Saturday, April 27, 2013

An emphasis on children's health is spotlighted in Tampa's Curtis Hixon Park

Posted By on Sat, Apr 27, 2013 at 1:05 PM

USF med students work it at Healthy Kids Day at Curtis Hixon Park
  • USF med students work it at Healthy Kids Day at Curtis Hixon Park
According to the CDC, childhood obesity has more than doubled in children and tripled in adolescents in the past 30 years. The answer to this vexing problem isn't complicated: health lifestyle habits such as eating healthy and engaging in physical activity, can definitely lower the risk of becoming obese and/or suffering from related diseases.

On Saturday, Healthy Kids Day, the YMCA's national initiative to improve families health and well-being, was celebrated across the country and locally in Tampa's Curtis Hixon Park. That's where vendors from a range of local health organizations distributed information to families who in some cases might not be aware of services that are available for their children right now.

One information table offered young children teddy bears that they could take care of. The idea behind that is to establish comfort with kids who hopefully are more likely to want to go to a doctor's office and seek care that was produced by the members with the USF Pediatrics Department. "We’re trying to simulate what it’s like to go to a doctor’s office thru using teddy bears so kids get more comfortable to going to a doctor and establishing a routine," says Alyssa Kennedy, a third-year medical student at USF.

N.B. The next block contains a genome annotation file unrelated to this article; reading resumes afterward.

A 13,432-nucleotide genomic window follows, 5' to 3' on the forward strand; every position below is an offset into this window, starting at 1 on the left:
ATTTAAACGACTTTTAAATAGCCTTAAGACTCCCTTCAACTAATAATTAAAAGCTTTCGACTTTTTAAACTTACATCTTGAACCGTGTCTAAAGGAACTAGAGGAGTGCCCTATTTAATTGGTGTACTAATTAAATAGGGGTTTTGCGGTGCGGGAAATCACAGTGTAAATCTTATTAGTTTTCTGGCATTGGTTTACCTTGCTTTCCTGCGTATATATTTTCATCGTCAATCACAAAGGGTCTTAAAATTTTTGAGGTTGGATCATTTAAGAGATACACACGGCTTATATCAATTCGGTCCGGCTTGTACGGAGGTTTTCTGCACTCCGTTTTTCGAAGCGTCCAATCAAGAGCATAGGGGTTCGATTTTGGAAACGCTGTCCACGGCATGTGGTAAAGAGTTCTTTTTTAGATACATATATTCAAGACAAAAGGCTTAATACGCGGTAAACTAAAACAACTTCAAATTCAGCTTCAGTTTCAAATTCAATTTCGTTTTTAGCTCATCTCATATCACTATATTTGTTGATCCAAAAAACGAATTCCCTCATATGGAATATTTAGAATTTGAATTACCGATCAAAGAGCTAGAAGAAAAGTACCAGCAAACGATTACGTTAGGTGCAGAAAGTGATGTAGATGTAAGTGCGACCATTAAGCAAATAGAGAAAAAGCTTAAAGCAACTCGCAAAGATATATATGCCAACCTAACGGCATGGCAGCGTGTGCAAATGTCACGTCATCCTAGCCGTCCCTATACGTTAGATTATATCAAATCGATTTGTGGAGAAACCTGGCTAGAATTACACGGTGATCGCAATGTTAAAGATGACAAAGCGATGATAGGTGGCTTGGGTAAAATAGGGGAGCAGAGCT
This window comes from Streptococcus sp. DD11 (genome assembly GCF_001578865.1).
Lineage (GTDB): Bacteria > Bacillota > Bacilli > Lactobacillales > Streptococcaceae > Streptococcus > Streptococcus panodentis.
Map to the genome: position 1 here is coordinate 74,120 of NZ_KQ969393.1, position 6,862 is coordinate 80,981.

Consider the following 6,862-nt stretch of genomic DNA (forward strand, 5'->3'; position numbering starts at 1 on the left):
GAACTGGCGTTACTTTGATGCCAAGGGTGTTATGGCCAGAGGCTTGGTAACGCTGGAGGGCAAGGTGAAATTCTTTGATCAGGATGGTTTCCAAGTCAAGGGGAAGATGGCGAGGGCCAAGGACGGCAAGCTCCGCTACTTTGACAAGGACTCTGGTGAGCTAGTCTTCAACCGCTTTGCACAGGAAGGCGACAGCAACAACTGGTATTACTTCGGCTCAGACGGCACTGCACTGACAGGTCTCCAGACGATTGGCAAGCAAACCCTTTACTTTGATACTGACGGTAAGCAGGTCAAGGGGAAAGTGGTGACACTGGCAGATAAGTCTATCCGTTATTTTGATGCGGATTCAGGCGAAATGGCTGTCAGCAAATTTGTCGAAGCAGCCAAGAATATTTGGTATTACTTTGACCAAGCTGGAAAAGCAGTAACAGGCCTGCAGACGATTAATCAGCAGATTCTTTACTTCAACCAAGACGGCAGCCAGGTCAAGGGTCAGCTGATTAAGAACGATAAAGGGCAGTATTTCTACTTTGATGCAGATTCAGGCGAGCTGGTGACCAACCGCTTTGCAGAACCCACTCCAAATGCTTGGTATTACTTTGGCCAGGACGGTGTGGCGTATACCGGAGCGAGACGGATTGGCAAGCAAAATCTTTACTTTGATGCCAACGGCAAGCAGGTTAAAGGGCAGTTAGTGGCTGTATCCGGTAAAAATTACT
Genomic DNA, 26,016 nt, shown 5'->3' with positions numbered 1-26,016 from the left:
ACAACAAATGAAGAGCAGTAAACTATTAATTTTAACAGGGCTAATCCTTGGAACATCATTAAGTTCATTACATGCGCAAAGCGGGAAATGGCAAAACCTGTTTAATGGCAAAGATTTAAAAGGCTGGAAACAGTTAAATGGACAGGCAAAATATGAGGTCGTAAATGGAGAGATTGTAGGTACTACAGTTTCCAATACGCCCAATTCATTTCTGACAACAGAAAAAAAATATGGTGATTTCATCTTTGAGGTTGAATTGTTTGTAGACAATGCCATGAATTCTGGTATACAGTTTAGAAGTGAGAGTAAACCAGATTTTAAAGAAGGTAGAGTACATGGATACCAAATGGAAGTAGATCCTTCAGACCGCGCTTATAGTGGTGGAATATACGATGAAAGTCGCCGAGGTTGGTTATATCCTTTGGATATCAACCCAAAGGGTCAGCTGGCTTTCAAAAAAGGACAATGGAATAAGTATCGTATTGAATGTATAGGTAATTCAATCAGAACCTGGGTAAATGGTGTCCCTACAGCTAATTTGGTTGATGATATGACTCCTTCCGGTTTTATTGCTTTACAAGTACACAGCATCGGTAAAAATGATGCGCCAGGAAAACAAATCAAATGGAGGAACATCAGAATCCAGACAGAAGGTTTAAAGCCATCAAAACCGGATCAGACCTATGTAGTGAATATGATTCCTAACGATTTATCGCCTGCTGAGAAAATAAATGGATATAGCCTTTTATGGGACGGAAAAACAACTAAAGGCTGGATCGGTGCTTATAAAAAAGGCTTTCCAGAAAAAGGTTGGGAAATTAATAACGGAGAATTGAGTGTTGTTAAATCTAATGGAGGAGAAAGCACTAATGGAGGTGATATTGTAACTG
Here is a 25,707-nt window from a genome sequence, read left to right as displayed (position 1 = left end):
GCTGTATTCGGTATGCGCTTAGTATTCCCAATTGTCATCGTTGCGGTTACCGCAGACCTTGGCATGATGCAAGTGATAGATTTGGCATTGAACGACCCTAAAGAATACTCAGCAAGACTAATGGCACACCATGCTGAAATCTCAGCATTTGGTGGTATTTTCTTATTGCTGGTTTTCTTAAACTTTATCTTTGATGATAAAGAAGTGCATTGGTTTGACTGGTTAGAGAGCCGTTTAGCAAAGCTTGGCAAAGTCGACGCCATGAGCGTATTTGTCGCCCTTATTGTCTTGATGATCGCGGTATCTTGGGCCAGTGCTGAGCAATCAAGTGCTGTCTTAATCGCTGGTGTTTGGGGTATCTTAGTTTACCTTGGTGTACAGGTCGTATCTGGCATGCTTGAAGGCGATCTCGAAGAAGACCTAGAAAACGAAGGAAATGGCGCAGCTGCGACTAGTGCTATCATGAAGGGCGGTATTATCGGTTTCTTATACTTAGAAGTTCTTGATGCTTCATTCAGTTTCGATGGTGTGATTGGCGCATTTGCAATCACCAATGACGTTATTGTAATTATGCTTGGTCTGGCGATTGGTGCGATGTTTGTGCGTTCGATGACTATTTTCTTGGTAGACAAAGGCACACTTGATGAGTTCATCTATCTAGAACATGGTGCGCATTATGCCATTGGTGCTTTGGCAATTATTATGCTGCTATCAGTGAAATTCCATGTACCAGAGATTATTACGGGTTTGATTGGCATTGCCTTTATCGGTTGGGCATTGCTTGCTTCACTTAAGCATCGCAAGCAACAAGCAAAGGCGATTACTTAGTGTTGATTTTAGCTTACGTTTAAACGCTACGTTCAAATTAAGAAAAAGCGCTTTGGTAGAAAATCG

One vendor was Project Latino Style, a health promotional program for Latino families that have kids between 14-17 years old, that is run out of the USF College of Behavioral and Community Science program at USF.

"We have a one-day workshop at USF, where parents and kids can come together," explains Manny Mayor, who runs the program. Mayor said kids and teens are put into their own respective groups for the day, where they talk about the things that kids confront, such as drugs, alcohol, cultural traditions and issues related to sexual behavior. Mayor said parents and their kids then get together later in the day to talk with each other about those subjects.

A host of Hillsborough County government agencies were present, including groups representing the Children's Board, PTA, a breastfeeding task force and the county's Student Nutrition Service, which provides breakfast and lunch services to county public schools.

A representative from the department named Ben was handing out healthy snacks, such as "smart cookies"- cookies made out of whole grain and reduced sugar.

The woman responsible for coordinating the entire event is Mo Chiodini, Associate VP of wellness programs with the Tampa YMCA, who said it's absolutely wrong that 12-year-olds are now being diagnosed with diabetes.

She says the mantra at the Y is "5,2,1, almost none," which translated means advocating that kids have five servings of fruit and vegetables daily, two hours or less of inactive screen time in front of a computer or mobile device, one hour of physical activity and ideally "almost" no sugary beverages.

Healthy Kids Day takes place with just one week left in the Florida Legislature's regular spring session, where a proposal that limit liability for schools that open their playgrounds and facilities on a voluntarily basis to community groups and individuals during non-school hours awaits action in the Senate after passing the House. Among those groups endorsing the bill include the American Heart Association.

There were hundreds of people in Tampa's centrally located park on Saturday, mostly young parents with their young children. One Tampa woman named Meg told CL that she attends many events at Curtis Hixon on the weekends, but said Saturday's programming at the park wasn't really intended for her. That's because she says that her baby boy is not allowed to eat fast food or processed food. "All his food is organic, and we grow stuff," she said.

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